Republican National Committee Chairman Reince Priebus fears the worst for his party in the event of a loss in 2016.
During an exclusive interview with the Washington Examiner Thursday, Priebus said that the GOP will be "cooked" as a national party if they fail to take back the White House next November.
The RNC chair made the remarks when asked how he squares the party's role in down-ballot races considering the importance of winning back the White House after eight years of Democratic control.
"Our job as a national party is to elect Republicans, and it generally means House, Senate, presidential," Priebus said. "We're viewed at in a presidential year as the presidential committee that is responsible for helping elect the president, but at the same time, we have a responsibility to help pay for the ground operation in every targeted U.S. Senate races and the targeted Congressional races as well, so it is our job to do all three."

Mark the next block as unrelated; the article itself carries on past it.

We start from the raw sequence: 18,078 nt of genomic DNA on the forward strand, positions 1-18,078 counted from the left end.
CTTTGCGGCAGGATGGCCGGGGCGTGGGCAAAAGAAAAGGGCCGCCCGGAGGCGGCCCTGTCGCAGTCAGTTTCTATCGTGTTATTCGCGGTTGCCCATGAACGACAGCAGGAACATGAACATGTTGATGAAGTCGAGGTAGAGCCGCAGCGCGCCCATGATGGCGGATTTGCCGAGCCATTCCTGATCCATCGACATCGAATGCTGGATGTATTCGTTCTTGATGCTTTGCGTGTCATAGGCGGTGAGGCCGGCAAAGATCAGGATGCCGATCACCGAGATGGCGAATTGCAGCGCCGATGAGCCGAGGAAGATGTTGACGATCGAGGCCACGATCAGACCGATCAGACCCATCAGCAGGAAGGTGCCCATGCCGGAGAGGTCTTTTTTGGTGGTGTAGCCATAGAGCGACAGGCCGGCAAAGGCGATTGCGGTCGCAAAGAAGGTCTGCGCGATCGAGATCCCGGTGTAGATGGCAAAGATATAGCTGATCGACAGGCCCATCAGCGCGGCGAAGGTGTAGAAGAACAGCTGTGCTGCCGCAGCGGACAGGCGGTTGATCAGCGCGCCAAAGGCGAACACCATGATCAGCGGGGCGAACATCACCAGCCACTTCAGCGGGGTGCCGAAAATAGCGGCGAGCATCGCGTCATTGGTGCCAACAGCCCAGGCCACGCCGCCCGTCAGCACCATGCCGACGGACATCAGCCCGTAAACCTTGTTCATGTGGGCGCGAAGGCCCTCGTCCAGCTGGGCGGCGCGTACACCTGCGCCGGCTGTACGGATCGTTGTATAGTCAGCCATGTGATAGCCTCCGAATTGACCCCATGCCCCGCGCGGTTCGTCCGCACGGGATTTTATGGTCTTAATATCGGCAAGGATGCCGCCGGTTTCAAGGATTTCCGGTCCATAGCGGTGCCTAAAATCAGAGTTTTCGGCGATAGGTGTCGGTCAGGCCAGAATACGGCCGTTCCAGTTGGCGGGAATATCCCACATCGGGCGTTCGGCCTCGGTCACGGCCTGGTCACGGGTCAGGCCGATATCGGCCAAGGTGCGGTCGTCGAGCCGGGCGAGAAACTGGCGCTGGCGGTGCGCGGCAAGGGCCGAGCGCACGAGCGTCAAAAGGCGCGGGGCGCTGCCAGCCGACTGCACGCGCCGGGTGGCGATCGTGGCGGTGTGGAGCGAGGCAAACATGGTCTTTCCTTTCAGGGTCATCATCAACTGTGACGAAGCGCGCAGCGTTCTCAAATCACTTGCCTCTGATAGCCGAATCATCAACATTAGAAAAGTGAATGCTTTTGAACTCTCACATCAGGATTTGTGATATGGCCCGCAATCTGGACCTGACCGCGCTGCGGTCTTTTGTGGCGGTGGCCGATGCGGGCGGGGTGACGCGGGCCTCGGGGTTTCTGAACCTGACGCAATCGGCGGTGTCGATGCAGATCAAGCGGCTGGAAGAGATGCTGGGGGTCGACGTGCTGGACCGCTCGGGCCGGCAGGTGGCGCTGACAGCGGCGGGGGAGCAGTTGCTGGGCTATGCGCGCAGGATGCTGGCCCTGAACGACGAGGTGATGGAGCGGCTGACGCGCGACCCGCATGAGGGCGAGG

"However, I think that we have become, unfortunately, a midterm party that doesn't lose and a presidential party that's had a really hard time winning," Priebus said. "We're seeing more and more that if you don't hold the White House, it's very difficult to govern in this country — especially in Washington D.C."
"So I think that — I do think that we're cooked as a party for quite a while as a party if we don't win in 2016. So I do think that it's going to be hard to dig out of something like that," Priebus told the Examiner. "I don't anticipate that. I think ... history is on our side."
The chairman went on to discuss issues surrounding Hillary Clinton and the "vastly improved" efforts undertaken at the RNC, adding that the "whole big picture" looks good for the GOP in 2016.
This is not the first time Priebus has hinted at the troubles facing the GOP on the national stage. In June, Priebus told radio host Laura Ingraham that a third straight presidential loss for the party would result in them relinquishing their spot as a national party.
The complete interview with the RNC chairman will appear in the Oct. 26th edition of the Washington Examiner magazine.